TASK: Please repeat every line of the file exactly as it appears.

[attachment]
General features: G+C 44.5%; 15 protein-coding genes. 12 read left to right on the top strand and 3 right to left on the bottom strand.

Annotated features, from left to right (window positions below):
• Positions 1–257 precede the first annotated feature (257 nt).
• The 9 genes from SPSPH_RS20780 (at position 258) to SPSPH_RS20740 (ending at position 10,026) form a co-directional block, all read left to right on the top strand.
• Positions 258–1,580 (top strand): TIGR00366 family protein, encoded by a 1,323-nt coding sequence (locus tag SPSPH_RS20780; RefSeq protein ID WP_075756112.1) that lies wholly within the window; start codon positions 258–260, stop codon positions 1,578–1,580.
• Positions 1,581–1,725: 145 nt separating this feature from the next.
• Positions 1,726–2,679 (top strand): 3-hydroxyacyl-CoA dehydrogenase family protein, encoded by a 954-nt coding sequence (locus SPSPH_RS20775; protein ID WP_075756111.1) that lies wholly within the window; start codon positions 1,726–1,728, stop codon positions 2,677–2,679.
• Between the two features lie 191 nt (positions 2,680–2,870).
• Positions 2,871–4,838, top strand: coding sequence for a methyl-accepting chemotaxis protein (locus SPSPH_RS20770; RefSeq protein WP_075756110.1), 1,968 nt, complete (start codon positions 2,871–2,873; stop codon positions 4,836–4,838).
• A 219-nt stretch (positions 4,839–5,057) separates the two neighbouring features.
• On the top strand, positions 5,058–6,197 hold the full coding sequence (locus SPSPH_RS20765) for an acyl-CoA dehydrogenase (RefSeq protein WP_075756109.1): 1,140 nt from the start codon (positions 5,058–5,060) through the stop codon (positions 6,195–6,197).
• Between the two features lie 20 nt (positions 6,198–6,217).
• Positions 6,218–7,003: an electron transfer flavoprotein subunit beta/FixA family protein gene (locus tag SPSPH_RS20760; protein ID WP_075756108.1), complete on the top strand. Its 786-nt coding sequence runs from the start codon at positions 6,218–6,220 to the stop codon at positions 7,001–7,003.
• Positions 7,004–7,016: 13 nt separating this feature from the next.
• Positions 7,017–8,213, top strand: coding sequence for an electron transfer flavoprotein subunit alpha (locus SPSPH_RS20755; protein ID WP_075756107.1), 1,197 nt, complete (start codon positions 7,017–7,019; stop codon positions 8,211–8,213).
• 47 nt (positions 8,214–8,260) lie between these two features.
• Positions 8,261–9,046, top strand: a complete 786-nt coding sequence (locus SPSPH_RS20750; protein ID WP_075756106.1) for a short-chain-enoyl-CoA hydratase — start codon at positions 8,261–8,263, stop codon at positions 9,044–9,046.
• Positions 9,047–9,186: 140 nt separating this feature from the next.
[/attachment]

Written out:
General features: G+C 44.5%; 15 protein-coding genes. 12 read left to right on the top strand and 3 right to left on the bottom strand.

Annotated features, from left to right (window positions below):
• Positions 1–257 precede the first annotated feature (257 nt).
• The 9 genes from SPSPH_RS20780 (at position 258) to SPSPH_RS20740 (ending at position 10,026) form a co-directional block, all read left to right on the top strand.
• Positions 258–1,580 (top strand): TIGR00366 family protein, encoded by a 1,323-nt coding sequence (locus tag SPSPH_RS20780; RefSeq protein ID WP_075756112.1) that lies wholly within the window; start codon positions 258–260, stop codon positions 1,578–1,580.
• Positions 1,581–1,725: 145 nt separating this feature from the next.
• Positions 1,726–2,679 (top strand): 3-hydroxyacyl-CoA dehydrogenase family protein, encoded by a 954-nt coding sequence (locus SPSPH_RS20775; protein ID WP_075756111.1) that lies wholly within the window; start codon positions 1,726–1,728, stop codon positions 2,677–2,679.
• Between the two features lie 191 nt (positions 2,680–2,870).
• Positions 2,871–4,838, top strand: coding sequence for a methyl-accepting chemotaxis protein (locus SPSPH_RS20770; RefSeq protein WP_075756110.1), 1,968 nt, complete (start codon positions 2,871–2,873; stop codon positions 4,836–4,838).
• A 219-nt stretch (positions 4,839–5,057) separates the two neighbouring features.
• On the top strand, positions 5,058–6,197 hold the full coding sequence (locus SPSPH_RS20765) for an acyl-CoA dehydrogenase (RefSeq protein WP_075756109.1): 1,140 nt from the start codon (positions 5,058–5,060) through the stop codon (positions 6,195–6,197).
• Between the two features lie 20 nt (positions 6,198–6,217).
• Positions 6,218–7,003: an electron transfer flavoprotein subunit beta/FixA family protein gene (locus tag SPSPH_RS20760; protein ID WP_075756108.1), complete on the top strand. Its 786-nt coding sequence runs from the start codon at positions 6,218–6,220 to the stop codon at positions 7,001–7,003.
• Positions 7,004–7,016: 13 nt separating this feature from the next.
• Positions 7,017–8,213, top strand: coding sequence for an electron transfer flavoprotein subunit alpha (locus SPSPH_RS20755; protein ID WP_075756107.1), 1,197 nt, complete (start codon positions 7,017–7,019; stop codon positions 8,211–8,213).
• 47 nt (positions 8,214–8,260) lie between these two features.
• Positions 8,261–9,046, top strand: a complete 786-nt coding sequence (locus SPSPH_RS20750; protein ID WP_075756106.1) for a short-chain-enoyl-CoA hydratase — start codon at positions 8,261–8,263, stop codon at positions 9,044–9,046.
• Positions 9,047–9,186: 140 nt separating this feature from the next.